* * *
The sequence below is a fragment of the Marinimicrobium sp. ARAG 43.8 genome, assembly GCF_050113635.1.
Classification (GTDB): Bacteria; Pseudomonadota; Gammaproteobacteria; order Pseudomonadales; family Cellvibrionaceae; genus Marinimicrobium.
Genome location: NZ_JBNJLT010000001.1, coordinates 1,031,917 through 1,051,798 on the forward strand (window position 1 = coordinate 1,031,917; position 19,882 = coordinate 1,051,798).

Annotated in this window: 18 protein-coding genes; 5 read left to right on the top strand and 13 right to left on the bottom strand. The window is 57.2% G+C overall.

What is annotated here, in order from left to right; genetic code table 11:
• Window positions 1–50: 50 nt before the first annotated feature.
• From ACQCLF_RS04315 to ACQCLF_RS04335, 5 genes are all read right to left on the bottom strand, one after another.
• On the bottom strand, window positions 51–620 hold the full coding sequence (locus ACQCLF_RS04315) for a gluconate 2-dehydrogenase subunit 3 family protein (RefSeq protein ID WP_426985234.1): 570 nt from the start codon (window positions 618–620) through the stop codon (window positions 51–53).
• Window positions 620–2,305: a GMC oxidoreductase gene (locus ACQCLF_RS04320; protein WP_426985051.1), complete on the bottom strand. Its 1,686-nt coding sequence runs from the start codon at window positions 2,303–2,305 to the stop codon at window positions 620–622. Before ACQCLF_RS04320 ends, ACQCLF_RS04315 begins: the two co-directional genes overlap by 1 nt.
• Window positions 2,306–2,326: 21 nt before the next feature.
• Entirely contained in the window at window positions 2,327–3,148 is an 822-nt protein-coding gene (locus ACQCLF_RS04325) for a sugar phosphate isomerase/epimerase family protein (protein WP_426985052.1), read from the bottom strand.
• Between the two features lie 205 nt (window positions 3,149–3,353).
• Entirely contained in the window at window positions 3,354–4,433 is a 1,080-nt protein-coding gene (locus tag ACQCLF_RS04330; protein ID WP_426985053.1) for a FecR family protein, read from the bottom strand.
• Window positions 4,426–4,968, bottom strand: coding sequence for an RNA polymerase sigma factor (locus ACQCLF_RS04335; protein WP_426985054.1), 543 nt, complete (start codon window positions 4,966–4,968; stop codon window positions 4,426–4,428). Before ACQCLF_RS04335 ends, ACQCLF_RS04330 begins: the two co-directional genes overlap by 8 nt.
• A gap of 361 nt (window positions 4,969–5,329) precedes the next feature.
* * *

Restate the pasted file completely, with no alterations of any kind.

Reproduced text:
The sequence below is a fragment of the Marinimicrobium sp. ARAG 43.8 genome, assembly GCF_050113635.1.
Classification (GTDB): Bacteria; Pseudomonadota; Gammaproteobacteria; order Pseudomonadales; family Cellvibrionaceae; genus Marinimicrobium.
Genome location: NZ_JBNJLT010000001.1, coordinates 1,031,917 through 1,051,798 on the forward strand (window position 1 = coordinate 1,031,917; position 19,882 = coordinate 1,051,798).

Annotated in this window: 18 protein-coding genes; 5 read left to right on the top strand and 13 right to left on the bottom strand. The window is 57.2% G+C overall.

What is annotated here, in order from left to right; genetic code table 11:
• Window positions 1–50: 50 nt before the first annotated feature.
• From ACQCLF_RS04315 to ACQCLF_RS04335, 5 genes are all read right to left on the bottom strand, one after another.
• On the bottom strand, window positions 51–620 hold the full coding sequence (locus ACQCLF_RS04315) for a gluconate 2-dehydrogenase subunit 3 family protein (RefSeq protein ID WP_426985234.1): 570 nt from the start codon (window positions 618–620) through the stop codon (window positions 51–53).
• Window positions 620–2,305: a GMC oxidoreductase gene (locus ACQCLF_RS04320; protein WP_426985051.1), complete on the bottom strand. Its 1,686-nt coding sequence runs from the start codon at window positions 2,303–2,305 to the stop codon at window positions 620–622. Before ACQCLF_RS04320 ends, ACQCLF_RS04315 begins: the two co-directional genes overlap by 1 nt.
• Window positions 2,306–2,326: 21 nt before the next feature.
• Entirely contained in the window at window positions 2,327–3,148 is an 822-nt protein-coding gene (locus ACQCLF_RS04325) for a sugar phosphate isomerase/epimerase family protein (protein WP_426985052.1), read from the bottom strand.
• Between the two features lie 205 nt (window positions 3,149–3,353).
• Entirely contained in the window at window positions 3,354–4,433 is a 1,080-nt protein-coding gene (locus tag ACQCLF_RS04330; protein ID WP_426985053.1) for a FecR family protein, read from the bottom strand.
• Window positions 4,426–4,968, bottom strand: coding sequence for an RNA polymerase sigma factor (locus ACQCLF_RS04335; protein WP_426985054.1), 543 nt, complete (start codon window positions 4,966–4,968; stop codon window positions 4,426–4,428). Before ACQCLF_RS04335 ends, ACQCLF_RS04330 begins: the two co-directional genes overlap by 8 nt.
• A gap of 361 nt (window positions 4,969–5,329) precedes the next feature.